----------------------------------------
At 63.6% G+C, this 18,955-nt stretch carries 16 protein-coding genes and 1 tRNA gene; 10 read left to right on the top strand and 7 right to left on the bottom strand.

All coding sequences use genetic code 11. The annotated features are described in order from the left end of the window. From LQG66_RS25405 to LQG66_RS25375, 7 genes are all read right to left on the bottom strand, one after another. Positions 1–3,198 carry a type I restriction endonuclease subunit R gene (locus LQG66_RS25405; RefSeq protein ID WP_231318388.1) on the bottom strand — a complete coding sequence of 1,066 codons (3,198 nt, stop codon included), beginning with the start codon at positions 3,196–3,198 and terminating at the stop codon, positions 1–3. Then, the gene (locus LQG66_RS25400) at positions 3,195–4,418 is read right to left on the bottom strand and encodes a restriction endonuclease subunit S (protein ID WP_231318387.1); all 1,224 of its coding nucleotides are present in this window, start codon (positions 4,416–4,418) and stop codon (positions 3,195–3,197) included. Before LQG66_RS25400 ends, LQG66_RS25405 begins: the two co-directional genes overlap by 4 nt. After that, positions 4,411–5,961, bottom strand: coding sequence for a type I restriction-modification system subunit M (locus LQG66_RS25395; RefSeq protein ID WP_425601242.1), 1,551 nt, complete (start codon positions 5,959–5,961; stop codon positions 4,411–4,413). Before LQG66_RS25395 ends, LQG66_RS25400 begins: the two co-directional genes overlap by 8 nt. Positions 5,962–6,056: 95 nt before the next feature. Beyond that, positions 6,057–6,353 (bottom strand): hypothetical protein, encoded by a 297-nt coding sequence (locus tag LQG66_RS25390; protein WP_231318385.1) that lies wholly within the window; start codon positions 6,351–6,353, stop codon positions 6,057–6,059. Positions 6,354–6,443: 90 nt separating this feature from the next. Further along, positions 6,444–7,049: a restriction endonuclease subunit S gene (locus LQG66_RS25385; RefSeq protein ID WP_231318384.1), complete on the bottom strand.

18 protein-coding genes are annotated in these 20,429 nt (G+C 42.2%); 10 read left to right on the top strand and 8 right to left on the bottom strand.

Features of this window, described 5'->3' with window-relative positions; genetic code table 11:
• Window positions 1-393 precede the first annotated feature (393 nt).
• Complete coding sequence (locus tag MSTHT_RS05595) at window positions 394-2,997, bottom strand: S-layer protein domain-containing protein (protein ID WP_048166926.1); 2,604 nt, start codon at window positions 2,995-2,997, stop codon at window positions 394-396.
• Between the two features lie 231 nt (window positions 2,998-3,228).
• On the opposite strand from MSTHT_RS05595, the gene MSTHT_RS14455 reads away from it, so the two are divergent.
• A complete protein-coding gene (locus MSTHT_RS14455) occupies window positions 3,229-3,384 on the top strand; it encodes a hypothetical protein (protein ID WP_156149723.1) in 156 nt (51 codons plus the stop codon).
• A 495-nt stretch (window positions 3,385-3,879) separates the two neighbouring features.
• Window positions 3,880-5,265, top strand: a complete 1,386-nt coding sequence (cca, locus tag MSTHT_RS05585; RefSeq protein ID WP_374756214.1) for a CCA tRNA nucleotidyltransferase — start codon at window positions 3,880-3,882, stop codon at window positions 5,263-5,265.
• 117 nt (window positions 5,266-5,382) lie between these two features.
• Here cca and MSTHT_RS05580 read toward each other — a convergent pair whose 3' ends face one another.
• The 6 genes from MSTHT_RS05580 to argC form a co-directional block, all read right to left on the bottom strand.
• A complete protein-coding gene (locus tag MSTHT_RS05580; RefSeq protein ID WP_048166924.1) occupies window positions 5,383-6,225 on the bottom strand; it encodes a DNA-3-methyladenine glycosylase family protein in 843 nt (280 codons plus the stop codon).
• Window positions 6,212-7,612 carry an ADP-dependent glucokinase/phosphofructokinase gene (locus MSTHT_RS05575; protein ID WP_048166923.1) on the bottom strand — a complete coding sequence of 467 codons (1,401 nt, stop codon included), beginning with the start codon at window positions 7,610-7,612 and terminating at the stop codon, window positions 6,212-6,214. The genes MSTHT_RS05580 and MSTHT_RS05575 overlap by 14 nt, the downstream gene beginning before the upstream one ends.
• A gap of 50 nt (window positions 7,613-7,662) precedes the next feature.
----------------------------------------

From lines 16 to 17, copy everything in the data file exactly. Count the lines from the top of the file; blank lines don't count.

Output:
• Window positions 6,212-7,612 carry an ADP-dependent glucokinase/phosphofructokinase gene (locus MSTHT_RS05575; protein ID WP_048166923.1) on the bottom strand — a complete coding sequence of 467 codons (1,401 nt, stop codon included), beginning with the start codon at window positions 7,610-7,612 and terminating at the stop codon, window positions 6,212-6,214. The genes MSTHT_RS05580 and MSTHT_RS05575 overlap by 14 nt, the downstream gene beginning before the upstream one ends.
• A gap of 50 nt (window positions 7,613-7,662) precedes the next feature.